After a third attempt to start the car, I got a flashlight and kit out of my trunk and opened the hood. The battery wasn’t dead, so I tinkered with some wiring in the hopes that I could get it to start. When I cranked it again, it still wouldn’t budge. I repeatedly turned the ignition, pumping my foot on the gas, praying that I could get out of here before Skylar woke up and noticed me.
I took a break, slamming my head against the steering wheel in frustration. After about five minutes, I decided to try it one last time before I would abandon my car and walk the several miles home in the freezing cold.
This time, I pumped harder on the gas as I turned the ignition, and to my absolute horror, the car backfired in a loud bang.
I needed to grab my shit and just go. Now. Go!
I exited the car, and as I turned to lock it, there was the sound of a door bursting open and footsteps scraping the pavement behind me.
“Is everything okay out here?”
My body froze. My back was toward her. I had a hood on, so she couldn’t see my face to identify me. I was almost mad at her for coming out because for all she knew, I could have been a serial killer. But Skylar always had balls too big for her own good.
I had two options: run with my head down or turn around and face her. But how would I explain this?
It felt like my heart was in my mouth when I turned around and removed my hood. “Skylar…it’s me.”
FIFTEEN YEARS EARLIER
I really hadn’t wanted to go to the playground that day. Gram thought it would be a good idea for me to get out of the house because I had done nothing but play video games since I arrived yesterday.
I was staying with my grandmother for the summer because my parents were fighting all of the time, and my mother didn’t want me around to witness it anymore. The excuse she gave me was that my grandmother had been lonely and asked for me to live with her, but I knew better.
Things back home were really bad. Some nights, Dad didn’t come home, and I was scared that there would be nothing left to go back to.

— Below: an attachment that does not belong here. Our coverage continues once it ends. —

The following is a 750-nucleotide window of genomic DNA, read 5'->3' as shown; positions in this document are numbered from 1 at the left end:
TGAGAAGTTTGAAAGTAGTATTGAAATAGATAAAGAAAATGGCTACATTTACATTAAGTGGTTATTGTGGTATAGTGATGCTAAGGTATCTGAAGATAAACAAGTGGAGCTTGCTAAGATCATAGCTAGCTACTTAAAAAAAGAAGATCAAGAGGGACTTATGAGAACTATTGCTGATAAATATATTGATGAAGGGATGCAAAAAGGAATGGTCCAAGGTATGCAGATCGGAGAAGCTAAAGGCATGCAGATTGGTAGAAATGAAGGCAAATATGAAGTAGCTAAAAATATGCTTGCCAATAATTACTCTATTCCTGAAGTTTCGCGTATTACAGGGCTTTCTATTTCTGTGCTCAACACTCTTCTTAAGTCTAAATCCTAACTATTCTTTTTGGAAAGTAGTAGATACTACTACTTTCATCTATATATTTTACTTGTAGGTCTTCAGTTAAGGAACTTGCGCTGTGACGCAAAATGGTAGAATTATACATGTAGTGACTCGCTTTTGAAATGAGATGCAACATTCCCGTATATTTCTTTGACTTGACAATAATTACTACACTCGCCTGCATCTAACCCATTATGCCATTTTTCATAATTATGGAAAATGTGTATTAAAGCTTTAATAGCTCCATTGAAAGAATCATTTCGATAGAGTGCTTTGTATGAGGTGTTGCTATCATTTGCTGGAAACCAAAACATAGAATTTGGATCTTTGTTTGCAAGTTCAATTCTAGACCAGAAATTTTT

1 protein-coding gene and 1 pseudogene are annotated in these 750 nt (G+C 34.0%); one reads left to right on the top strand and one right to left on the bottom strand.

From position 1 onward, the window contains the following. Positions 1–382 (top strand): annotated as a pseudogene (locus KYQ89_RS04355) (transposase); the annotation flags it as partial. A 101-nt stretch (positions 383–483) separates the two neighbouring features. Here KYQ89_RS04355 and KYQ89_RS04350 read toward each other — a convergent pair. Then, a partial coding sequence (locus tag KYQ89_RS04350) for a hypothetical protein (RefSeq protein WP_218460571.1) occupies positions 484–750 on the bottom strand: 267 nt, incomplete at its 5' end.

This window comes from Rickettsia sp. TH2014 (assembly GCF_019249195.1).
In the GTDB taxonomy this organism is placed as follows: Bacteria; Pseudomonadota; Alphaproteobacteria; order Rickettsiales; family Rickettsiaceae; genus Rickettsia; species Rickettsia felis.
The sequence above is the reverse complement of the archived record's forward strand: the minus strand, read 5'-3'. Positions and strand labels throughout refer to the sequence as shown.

“Come on, Mitch. Maybe meeting some new kids will brighten your mood.”
I begrudgingly slid into the backseat of my grandmother’s older, beige Camry. “Gram, I love you. But I just don’t want to be here all summer. I want to go home in a couple of weeks.”
“Sweetheart, I know. But your folks…they have some things to sort out. Besides, I have been waiting all year to spend quality time with my most handsome grandson.” She smiled at me through the rearview mirror.
“I’m your only grandson.” I offered her a half smile before staring out the window for the rest of the ride.
Gram pulled into the playground parking lot. “You go on and play. I’ll be sitting right here in the car knitting if you need me.”
I had already made up my mind that I was going to remain miserable. So, while the other kids chased each other around, played ball or climbed the rock wall, I walked across the park and planted myself on the bench farthest away from the action. I had snuck my portable video game player into my shirt before we left the house, so I took it out, trying to drown out the screams and whistles of the other kids.
I felt a whack on my arm. “Tag! You’re it!”
My head rose slowly in annoyance. A scrawny girl with two long braids was running away from me, egging me on to chase her. She looked back with a silly smile that soon faded when she realized I still hadn’t moved from my spot to play along.
She walked back to where I continued playing the video game. “I said you’re it. You’re supposed to chase me.”
I stared at her for a few seconds. “I’m really not in the mood for this today.”
She looked down then sat next to me and whispered, “Then, now would not be a good time to tell you that you have dookey on your shoe.” She flashed a shit-eating grin and covered her mouth in laughter.
I lifted my foot. “Shit.”
“You shouldn’t use that language.”
“Excuse me: crap,” I shouted sarcastically as I rubbed my foot on the grass to remove the dog poop.
She tilted her head. “Why are you such an as**ole anyway?”
“Oh, you can say ‘asshole,’ but I can’t say ‘shit?’”
She ignored my question. “You should go over there. There’s a sprinkler you can turn on to clean your shoe.”
I groaned in frustration, walked over to the sprinkler and ran the bottom of my shoe under water, careful not to get the rest of me wet. When I turned around and walked back, the girl had disappeared. So had my video game device.